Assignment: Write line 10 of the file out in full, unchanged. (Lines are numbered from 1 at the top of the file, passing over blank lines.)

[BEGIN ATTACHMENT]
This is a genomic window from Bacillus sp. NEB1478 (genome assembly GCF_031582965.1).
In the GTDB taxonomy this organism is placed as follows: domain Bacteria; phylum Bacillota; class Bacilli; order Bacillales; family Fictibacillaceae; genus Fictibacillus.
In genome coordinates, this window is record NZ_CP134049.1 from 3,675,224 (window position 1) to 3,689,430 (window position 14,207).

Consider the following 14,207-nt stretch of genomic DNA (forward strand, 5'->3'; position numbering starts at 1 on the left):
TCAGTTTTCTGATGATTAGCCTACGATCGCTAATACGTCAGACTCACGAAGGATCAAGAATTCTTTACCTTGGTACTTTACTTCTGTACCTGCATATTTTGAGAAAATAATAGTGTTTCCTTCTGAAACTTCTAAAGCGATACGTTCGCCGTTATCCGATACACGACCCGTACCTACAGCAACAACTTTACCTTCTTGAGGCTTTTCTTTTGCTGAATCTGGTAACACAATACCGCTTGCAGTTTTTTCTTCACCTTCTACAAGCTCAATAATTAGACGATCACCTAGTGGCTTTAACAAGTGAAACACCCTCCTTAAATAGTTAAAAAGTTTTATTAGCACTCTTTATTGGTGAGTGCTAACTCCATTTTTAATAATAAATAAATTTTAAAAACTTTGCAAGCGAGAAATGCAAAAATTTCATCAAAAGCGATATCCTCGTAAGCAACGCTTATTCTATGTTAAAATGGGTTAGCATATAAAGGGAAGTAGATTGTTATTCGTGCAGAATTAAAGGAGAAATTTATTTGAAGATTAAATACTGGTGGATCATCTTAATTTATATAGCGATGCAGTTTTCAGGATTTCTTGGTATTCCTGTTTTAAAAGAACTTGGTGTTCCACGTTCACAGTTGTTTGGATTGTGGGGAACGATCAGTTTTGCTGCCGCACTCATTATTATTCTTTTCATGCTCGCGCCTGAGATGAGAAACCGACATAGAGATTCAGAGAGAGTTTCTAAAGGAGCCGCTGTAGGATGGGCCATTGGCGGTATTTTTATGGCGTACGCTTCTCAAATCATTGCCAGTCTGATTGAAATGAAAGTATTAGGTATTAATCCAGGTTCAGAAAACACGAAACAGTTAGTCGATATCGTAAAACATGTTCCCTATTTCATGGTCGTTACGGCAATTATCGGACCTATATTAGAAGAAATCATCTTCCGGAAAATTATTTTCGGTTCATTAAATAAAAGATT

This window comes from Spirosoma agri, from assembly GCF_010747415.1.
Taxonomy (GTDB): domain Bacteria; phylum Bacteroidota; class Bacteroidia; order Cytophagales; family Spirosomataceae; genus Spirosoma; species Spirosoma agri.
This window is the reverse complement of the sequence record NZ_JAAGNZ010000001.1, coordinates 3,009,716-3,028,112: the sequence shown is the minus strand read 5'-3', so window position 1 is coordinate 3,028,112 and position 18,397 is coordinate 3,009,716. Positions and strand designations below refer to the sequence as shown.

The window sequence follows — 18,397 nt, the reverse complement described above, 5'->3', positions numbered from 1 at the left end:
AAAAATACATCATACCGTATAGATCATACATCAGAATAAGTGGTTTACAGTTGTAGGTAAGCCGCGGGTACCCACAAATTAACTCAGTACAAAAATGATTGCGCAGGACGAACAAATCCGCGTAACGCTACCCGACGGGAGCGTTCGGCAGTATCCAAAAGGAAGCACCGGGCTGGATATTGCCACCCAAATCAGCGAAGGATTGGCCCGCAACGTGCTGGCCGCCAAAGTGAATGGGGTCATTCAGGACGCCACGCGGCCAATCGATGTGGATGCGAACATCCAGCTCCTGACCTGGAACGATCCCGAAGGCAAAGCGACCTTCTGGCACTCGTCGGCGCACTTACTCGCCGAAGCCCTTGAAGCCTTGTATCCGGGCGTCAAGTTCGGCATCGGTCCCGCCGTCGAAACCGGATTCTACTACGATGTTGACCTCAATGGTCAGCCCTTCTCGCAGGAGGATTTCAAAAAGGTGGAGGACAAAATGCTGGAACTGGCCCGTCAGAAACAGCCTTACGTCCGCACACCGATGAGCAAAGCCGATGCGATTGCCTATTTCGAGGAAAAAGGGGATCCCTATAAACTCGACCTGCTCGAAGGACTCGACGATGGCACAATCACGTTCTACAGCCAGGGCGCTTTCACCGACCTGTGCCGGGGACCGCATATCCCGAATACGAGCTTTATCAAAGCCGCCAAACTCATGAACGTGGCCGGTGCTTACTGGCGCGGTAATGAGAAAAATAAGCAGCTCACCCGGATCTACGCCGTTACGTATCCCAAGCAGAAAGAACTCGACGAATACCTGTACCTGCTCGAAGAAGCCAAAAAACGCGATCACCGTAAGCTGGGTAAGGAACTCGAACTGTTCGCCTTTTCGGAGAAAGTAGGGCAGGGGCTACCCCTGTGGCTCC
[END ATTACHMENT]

AAAAATACATCATACCGTATAGATCATACATCAGAATAAGTGGTTTACAGTTGTAGGTAAGCCGCGGGTACCCACAAATTAACTCAGTACAAAAATGATTGCGCAGGACGAACAAATCCGCGTAACGCTACCCGACGGGAGCGTTCGGCAGTATCCAAAAGGAAGCACCGGGCTGGATATTGCCACCCAAATCAGCGAAGGATTGGCCCGCAACGTGCTGGCCGCCAAAGTGAATGGGGTCATTCAGGACGCCACGCGGCCAATCGATGTGGATGCGAACATCCAGCTCCTGACCTGGAACGATCCCGAAGGCAAAGCGACCTTCTGGCACTCGTCGGCGCACTTACTCGCCGAAGCCCTTGAAGCCTTGTATCCGGGCGTCAAGTTCGGCATCGGTCCCGCCGTCGAAACCGGATTCTACTACGATGTTGACCTCAATGGTCAGCCCTTCTCGCAGGAGGATTTCAAAAAGGTGGAGGACAAAATGCTGGAACTGGCCCGTCAGAAACAGCCTTACGTCCGCACACCGATGAGCAAAGCCGATGCGATTGCCTATTTCGAGGAAAAAGGGGATCCCTATAAACTCGACCTGCTCGAAGGACTCGACGATGGCACAATCACGTTCTACAGCCAGGGCGCTTTCACCGACCTGTGCCGGGGACCGCATATCCCGAATACGAGCTTTATCAAAGCCGCCAAACTCATGAACGTGGCCGGTGCTTACTGGCGCGGTAATGAGAAAAATAAGCAGCTCACCCGGATCTACGCCGTTACGTATCCCAAGCAGAAAGAACTCGACGAATACCTGTACCTGCTCGAAGAAGCCAAAAAACGCGATCACCGTAAGCTGGGTAAGGAACTCGAACTGTTCGCCTTTTCGGAGAAAGTAGGGCAGGGGCTACCCCTGTGGCTCC